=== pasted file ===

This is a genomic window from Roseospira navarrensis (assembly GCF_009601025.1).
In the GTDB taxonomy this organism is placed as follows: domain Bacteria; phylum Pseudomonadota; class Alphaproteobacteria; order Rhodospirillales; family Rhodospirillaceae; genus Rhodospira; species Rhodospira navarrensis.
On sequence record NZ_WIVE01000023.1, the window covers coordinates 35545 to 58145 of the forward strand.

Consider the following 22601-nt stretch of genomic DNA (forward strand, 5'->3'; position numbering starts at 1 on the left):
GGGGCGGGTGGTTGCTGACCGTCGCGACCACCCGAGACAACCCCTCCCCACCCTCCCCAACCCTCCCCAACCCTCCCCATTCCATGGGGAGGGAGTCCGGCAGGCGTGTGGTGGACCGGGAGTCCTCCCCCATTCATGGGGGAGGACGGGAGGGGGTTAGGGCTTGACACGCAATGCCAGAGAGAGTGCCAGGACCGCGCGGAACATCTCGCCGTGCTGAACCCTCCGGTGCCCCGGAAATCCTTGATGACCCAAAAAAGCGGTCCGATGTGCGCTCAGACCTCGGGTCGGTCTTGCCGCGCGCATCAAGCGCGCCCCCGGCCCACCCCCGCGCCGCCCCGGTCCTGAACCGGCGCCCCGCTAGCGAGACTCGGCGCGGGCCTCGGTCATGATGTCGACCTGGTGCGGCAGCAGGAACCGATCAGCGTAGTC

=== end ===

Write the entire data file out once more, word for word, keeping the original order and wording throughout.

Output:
This is a genomic window from Roseospira navarrensis (assembly GCF_009601025.1).
In the GTDB taxonomy this organism is placed as follows: domain Bacteria; phylum Pseudomonadota; class Alphaproteobacteria; order Rhodospirillales; family Rhodospirillaceae; genus Rhodospira; species Rhodospira navarrensis.
On sequence record NZ_WIVE01000023.1, the window covers coordinates 35545 to 58145 of the forward strand.

Consider the following 22601-nt stretch of genomic DNA (forward strand, 5'->3'; position numbering starts at 1 on the left):
GGGGCGGGTGGTTGCTGACCGTCGCGACCACCCGAGACAACCCCTCCCCACCCTCCCCAACCCTCCCCAACCCTCCCCATTCCATGGGGAGGGAGTCCGGCAGGCGTGTGGTGGACCGGGAGTCCTCCCCCATTCATGGGGGAGGACGGGAGGGGGTTAGGGCTTGACACGCAATGCCAGAGAGAGTGCCAGGACCGCGCGGAACATCTCGCCGTGCTGAACCCTCCGGTGCCCCGGAAATCCTTGATGACCCAAAAAAGCGGTCCGATGTGCGCTCAGACCTCGGGTCGGTCTTGCCGCGCGCATCAAGCGCGCCCCCGGCCCACCCCCGCGCCGCCCCGGTCCTGAACCGGCGCCCCGCTAGCGAGACTCGGCGCGGGCCTCGGTCATGATGTCGACCTGGTGCGGCAGCAGGAACCGATCAGCGTAGTC